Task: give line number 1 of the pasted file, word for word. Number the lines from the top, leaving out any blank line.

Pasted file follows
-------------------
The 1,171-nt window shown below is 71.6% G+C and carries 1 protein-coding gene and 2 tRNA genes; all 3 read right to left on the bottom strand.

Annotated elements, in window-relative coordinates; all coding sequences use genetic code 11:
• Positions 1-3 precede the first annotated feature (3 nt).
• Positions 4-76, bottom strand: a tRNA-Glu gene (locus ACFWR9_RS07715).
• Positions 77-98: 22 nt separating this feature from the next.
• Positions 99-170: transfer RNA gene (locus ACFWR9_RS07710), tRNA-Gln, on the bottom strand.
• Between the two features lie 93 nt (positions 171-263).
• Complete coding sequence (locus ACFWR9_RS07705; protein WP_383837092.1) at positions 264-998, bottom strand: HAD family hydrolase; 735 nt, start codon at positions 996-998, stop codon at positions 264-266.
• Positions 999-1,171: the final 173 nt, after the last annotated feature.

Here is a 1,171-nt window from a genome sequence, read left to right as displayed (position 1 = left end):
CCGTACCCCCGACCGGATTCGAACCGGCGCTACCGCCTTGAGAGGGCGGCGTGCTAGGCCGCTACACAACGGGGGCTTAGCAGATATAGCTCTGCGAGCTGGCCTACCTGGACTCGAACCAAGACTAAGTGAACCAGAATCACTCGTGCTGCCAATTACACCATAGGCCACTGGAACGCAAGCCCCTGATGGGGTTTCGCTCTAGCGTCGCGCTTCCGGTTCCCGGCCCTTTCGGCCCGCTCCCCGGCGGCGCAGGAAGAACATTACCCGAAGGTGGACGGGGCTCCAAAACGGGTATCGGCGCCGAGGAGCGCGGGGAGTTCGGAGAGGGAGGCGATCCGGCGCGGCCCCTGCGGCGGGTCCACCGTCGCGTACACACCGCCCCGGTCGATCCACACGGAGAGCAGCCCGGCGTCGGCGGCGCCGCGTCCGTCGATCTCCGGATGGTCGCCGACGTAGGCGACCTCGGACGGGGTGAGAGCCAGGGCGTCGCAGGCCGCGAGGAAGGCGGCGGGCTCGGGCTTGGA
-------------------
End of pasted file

The 1,171-nt window shown below is 71.6% G+C and carries 1 protein-coding gene and 2 tRNA genes; all 3 read right to left on the bottom strand.